Having read A Chance in the World twice, I recognized most of the stories Pemberton told during his assembly at the local high school. The Q and A sessions, though—and he initiated one each of the three times I got to hear him speak (one all-school assembly, one community and school leaders group, and one student leadership group)—were my favorite part of the day by far. I appreciated completely Pemberton’s vulnerability, his sincerity of response, and his heartfelt interaction with both the students and adults. I learned early in the day that there were students who, having read his book (it was an all-school read the past few months), really wanted to speak with him, and he honored that meeting individually with a number of students. He never got a break all day, actually, moving from one conversation to the next and also lingering to sign books, take photos, and interact with any who were waiting for him.

I am honored to have met Steve Pemberton. If he ever does run for office again, I will be very pleased to say…”here we are back when,” and I am truly honored to have met him!

The Monday Book – Send For Me by Lauren Fox

Guest review by Janelle Bailey, retired Literature teacher.

Having enjoyed all of Lauren Fox’s previous novels, one in preparation for meeting and introducing her at the Wisconsin Book Festival a few years back and the other two following that, I was both excited and extremely intrigued when this one came out, but given all that was going on at the moment, I just did not feel up to (another) World War II novel…so did wait a little bit to actually pick it up. I packed it with my spring break to-read stack-in-a-bag. And I am not disappointed at all to have done so.

While fiction, this novel’s impetus lies in the truths discovered in letters that Fox’s great-grandmother had written to Fox’s grandmother…in an old, legibly readable to very few, German script. She explains, “After they [her grandparents] died, I found among their things a little wooden box full of letters written by my great-grandmother, Frieda, to my grandmother, Ilse, dating from 1938-1941. I knew almost immediately, and without being able to read a word, that this treasure I had stumbled upon would be life-changing.” Volumes of work and research and time then went into Fox’s translation work first: she found on campus and then met with a German professor weekly for a year during her graduate studies and with a tape recorder, to have him translate into English for her, letter by letter, those in her great-grandmother’s German script. And when all of that work was complete, she still hadn’t even decided what she would do with all she learned from those written exchanges. She did use it in her master’s thesis. But the way in which it all became, ultimately, the core of this novel’s stories required some more living of her own, the gaining of experience and reflection and this…necessarily more aged perspective for her to decide to use her great-grandmother’s letters, verbatim, and as they are here.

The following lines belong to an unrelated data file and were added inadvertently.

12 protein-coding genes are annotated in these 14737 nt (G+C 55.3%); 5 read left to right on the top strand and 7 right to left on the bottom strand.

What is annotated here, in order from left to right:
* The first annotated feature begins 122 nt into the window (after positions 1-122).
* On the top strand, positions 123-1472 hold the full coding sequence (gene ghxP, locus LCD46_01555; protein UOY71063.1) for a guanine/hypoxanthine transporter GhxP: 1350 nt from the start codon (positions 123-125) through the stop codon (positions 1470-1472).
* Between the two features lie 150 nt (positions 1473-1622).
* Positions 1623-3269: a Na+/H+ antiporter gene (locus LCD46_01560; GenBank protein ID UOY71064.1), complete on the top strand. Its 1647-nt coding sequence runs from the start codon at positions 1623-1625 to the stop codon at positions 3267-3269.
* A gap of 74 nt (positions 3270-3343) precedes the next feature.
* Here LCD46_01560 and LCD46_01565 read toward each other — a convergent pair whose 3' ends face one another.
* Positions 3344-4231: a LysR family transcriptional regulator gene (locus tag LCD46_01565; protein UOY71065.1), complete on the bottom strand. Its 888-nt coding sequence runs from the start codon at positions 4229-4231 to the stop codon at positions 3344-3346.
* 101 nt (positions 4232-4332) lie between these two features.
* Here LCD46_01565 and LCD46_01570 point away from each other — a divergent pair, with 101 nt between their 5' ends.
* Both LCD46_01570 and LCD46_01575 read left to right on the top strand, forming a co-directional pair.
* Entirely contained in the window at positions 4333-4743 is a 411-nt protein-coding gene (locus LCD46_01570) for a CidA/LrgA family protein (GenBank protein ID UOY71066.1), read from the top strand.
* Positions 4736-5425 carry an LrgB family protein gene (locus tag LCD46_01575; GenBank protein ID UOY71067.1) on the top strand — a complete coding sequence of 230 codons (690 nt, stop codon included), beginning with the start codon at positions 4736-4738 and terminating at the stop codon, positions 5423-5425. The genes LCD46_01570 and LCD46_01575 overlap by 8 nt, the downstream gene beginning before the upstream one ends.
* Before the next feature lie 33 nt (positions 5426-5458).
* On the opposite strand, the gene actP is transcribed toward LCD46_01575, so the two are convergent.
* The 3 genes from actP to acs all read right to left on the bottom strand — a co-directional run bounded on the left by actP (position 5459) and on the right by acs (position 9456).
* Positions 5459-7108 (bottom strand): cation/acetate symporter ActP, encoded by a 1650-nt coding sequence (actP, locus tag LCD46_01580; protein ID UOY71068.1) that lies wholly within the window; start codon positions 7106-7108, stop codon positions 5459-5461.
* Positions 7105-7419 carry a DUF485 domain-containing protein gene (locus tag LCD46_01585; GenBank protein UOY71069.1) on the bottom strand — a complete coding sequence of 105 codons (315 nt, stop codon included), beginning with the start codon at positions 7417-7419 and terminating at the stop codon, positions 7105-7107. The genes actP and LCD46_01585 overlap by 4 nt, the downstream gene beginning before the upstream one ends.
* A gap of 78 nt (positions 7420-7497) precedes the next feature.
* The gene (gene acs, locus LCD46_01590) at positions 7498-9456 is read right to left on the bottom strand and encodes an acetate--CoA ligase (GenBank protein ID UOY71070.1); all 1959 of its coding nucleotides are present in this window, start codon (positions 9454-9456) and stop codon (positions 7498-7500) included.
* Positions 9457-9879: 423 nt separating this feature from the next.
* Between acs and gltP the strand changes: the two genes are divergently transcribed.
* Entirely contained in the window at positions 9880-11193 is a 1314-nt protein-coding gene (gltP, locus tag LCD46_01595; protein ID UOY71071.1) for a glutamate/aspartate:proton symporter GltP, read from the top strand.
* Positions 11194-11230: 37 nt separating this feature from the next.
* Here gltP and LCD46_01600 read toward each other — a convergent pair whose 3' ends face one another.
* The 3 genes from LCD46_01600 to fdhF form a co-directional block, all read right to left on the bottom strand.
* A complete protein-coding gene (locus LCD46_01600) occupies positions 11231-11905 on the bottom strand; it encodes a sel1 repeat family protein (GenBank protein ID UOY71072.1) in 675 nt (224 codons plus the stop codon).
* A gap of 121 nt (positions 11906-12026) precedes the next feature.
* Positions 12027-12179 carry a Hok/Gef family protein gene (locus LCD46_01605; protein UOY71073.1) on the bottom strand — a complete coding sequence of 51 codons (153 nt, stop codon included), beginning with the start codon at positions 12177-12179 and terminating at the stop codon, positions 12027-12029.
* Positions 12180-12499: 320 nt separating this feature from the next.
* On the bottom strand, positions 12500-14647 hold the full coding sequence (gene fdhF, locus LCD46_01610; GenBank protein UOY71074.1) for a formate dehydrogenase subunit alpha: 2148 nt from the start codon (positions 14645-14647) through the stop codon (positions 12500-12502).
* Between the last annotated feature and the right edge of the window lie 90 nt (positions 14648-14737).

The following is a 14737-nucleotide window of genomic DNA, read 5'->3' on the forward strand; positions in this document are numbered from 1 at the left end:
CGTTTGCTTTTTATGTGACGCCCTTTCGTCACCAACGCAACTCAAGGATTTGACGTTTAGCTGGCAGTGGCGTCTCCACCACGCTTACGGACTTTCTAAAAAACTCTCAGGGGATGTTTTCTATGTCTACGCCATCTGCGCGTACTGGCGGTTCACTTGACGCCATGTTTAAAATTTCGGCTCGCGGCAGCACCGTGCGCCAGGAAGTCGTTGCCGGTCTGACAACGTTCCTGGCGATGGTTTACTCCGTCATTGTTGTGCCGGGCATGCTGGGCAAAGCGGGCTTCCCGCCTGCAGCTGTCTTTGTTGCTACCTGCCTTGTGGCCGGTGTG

Personally I feel this should be a front piece to the book rather than at the book’s end, as it lends more valuable depth and layers to Fox’s writing craft and talents…and for the reader, pushing whichever ethos, pathos, or logos layer button required for you to value quality story. This insight gives the reader an opportunity to appreciate more realistically the woven layers of fiction and non-fiction present in the novel, appreciating also the depths and layers of the work done by Fox, its very weaver.